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Mr. Pile to Mr. Fish. No. 3.]
UNITED STATES LEGATION,
Caracas, October 5, 1871. (Received October 21.) SIR: I have the honor to transmit herewith a copy of letter addressed to this legation by Mr. J. W. Hancox, president of the Venezuela Steam Transportation Company, detailing the facts in reference to the seizure of the vessels of that company at Ciudad Bolivar, to which the attention of the Department is respectfully solicited.
I have asked the United States consul at Ciudad Bolivar for an official report of the facts in this case within his knowledge; and, as I am informed that the United States consuls at Martinique and Guadaloupe have been applied to by our vice-consul at Trinidad to send a naval steamer to investigate this matter, I have written to the commander of our West India squadron a statement of the facts, and requested him, in case a vessel is sent, that it be ordered to report at La Guayra for conference with me previous to going to the Orouoco River. I shall bring this matter to the attention of this government as soon as I ain forinally received, and will promptly communicate to the Department any further information I may receive in reference thereto. I have, &c., &c.,
WM. A. PILE.
Mr. J. W. Lancox to Mr. William A. Pile.
TRINIDAD, September 20, 1871. Sir: I have the honor to inform you that I ain president of the Venezuela Steam Transportation Company, a company organized under the laws of the State of Now York.
That this company owns the steamer Dudley Buck, plying between La Guayra and Trinidad, the steamer Hero, connecting with the Dudley Buck, and plying between Port of Spain and Ciudad Bolivar. That this company further owns the steamers Nutrias and San Fernando, plying between Ciudad Bolivar and Nutrias on the rivers Ororoco and Apure.
That all these steamers are permitted to carry their national flag by special agreement with the existing government of Venezuela, and only upon this condition the company has consented to navigate their waters. The steamer Hero left Trinidad duly cleared for Ciudad Bolivar, on the 26th of August, and while on her voyage up the Oronoco, opposite a place called Guayana la Vieja, was boarded by about two hundred armed men, calling themselves Blues or revolutionists, the officers were overpowered and the vessel captured. Tbe officers, American citizens, with pistols presented to their heads, were forced to navigate the steamer as directed, and the steamer was forcibly carried to a place called Soledad, opposite to Ciudad Bolivar, and the captain was imprisoned in his state-room. The steamer Natrias, lying at her moorings at Ciudad Bolivar, was forcibly taken possession of by the legitimate government, converted into an armed vessel, and opened a naval engagement against the steamer Hero, causing the Hero to suffer serious damage.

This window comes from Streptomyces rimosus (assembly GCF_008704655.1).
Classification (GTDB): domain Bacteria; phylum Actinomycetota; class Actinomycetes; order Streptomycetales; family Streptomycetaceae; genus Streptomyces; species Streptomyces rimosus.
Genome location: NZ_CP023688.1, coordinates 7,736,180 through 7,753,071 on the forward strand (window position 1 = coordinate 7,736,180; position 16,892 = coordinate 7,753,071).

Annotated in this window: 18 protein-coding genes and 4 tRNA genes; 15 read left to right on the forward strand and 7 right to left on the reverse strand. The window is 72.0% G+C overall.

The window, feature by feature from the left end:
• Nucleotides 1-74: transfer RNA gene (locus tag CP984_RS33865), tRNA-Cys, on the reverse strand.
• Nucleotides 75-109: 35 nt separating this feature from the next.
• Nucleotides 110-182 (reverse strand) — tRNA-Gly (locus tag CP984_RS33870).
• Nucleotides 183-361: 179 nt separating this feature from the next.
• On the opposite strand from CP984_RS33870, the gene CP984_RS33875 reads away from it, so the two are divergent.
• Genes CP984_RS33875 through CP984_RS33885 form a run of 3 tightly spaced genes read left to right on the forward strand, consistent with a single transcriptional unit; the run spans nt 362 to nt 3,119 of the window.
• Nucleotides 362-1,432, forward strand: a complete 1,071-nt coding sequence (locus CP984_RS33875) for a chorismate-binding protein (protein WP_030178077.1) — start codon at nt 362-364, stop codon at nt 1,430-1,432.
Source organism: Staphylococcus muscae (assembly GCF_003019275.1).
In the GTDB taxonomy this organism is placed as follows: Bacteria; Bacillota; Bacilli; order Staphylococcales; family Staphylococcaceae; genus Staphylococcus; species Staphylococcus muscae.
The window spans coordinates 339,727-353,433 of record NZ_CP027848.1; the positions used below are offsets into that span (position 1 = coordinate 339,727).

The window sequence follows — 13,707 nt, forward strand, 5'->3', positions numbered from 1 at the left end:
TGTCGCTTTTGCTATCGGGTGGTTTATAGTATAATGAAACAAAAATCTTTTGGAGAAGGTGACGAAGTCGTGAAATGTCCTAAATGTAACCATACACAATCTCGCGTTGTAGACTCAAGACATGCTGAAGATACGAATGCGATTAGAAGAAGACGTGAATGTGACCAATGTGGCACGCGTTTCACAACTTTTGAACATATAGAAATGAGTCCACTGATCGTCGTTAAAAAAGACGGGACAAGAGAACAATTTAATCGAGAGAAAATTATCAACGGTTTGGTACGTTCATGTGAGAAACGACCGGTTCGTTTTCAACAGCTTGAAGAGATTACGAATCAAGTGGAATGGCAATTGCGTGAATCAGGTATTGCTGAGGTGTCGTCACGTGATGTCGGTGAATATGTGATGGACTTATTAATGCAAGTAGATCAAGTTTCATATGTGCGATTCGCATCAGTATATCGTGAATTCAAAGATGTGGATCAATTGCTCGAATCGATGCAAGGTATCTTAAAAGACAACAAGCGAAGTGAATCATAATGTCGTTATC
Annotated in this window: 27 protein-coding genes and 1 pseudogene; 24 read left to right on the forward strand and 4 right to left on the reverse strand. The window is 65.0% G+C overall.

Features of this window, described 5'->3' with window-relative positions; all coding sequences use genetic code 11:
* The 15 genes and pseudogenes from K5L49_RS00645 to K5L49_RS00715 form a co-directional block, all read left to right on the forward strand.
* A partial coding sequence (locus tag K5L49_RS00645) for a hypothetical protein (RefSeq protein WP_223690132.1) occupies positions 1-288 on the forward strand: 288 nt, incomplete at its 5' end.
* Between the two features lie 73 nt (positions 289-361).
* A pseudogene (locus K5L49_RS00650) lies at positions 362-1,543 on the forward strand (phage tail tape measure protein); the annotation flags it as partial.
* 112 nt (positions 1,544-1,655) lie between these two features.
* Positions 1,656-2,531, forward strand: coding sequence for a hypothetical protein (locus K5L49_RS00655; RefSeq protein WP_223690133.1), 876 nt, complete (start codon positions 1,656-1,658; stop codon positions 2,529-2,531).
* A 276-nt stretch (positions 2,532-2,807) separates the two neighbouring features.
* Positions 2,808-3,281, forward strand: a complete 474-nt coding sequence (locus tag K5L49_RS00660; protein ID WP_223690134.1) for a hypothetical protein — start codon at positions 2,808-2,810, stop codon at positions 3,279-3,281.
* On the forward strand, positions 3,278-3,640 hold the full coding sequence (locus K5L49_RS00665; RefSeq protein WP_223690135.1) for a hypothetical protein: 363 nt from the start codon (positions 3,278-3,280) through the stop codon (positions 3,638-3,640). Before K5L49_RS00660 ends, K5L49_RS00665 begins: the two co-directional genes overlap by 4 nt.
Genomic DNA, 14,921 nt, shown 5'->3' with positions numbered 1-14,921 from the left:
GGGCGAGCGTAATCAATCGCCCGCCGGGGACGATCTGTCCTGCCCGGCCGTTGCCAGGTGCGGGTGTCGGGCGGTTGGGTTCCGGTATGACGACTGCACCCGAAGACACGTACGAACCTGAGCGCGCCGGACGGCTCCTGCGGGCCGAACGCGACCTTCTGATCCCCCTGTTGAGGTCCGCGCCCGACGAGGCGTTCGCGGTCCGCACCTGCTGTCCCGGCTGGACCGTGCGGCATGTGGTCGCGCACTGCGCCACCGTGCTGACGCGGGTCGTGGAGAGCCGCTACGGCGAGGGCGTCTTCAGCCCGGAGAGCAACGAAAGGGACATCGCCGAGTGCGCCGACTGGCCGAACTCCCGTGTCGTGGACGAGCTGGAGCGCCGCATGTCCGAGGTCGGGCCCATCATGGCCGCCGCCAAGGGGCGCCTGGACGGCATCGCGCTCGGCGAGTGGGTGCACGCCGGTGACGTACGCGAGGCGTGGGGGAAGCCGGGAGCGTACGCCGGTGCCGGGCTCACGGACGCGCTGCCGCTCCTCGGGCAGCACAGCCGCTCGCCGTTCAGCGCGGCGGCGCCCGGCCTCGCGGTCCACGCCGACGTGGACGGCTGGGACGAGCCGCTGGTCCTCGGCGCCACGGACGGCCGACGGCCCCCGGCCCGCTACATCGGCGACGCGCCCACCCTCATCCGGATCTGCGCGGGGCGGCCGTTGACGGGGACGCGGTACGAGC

The undersigned was on board of the steamer San Fernando, a new boat making her first trip up the river Oronoco, and arrived at Ciudad Bolivar at 2 p. mn. on Sunday, September 3; found the town in possession of the revolutionary party; also the steaner Hero with armed soldiers on board. I immediately had the necessary proofs of capture and imprisonment certified by the American consul, John Dalton, esq. I then de manded from the chief who governed the city, the release of the steamer Hero, which was peremptorily refused, and continued to exercise all the influence at my command toward the release of the steamer, until the 5th instant, on which day I was notified that if I would comply with their conditions the Hero would be allowed to return to Port of Spain, viz:
1st. That the Hero should return from Port of Spain on the 10th, and resume her regular trips.
2d. That the Nutrias, which had been carried off by the legitimate government with government officers on board, to Trinidad, should return.
3d. That I should use my influence to stop the steamer Dudley Buck from running from Trinidad to Laguayra.
These were only such conditions which prisoners, as I considered myself and the officers, could accept. The importance of communicating with the United States by the mail-packet ship which was to leave Trinidad on the oth September, and to preserve my property, gave me no choice but to accept their conditions, which they declared must be in writing, and, through one of their chiefs, my word as a niason. I left on the morning of the 6th and arrived in Trinidad in time to connect with the mail of the 8th instant, by which I had the consul's dispatches forwarded. Copy of his telegram to Secretary Fish I herewith inclose.
I returned with the Hero to Ciudad Bolivar, according to agreement, on the 10th September, and the Nutrias left Trinidad on the 13th instant. On my arrival at Ciudad Bolivar I found the steamer San Fernando in possession of the military powers, and on the 14th instant, with the American flag struck, she left on a military expedition up the rivers Oronoco and Apure. To save the vessel, I prevailed upon the master and engineer to remain on board as long as permitted. I left with the Hero on the 17th instant.
As the steamer Dudley Buck is, by special contract of the company, bound to and with Captain Trevirianas to make regular trips to transmit the government mails, my influence, according to agreement, could not prevent him from making this trip.
Your honor has now before you an unvarnished statement of facts; the proof of nearly all is now in the hands of the United States Government. That our Government will act promptly I cannot doubt, and it will be the only means of saving the vessels in these waters, as an attack, now contemplated by the legitimate government upon Cuidad Bolivar, will, without doubt, destroy our steamers.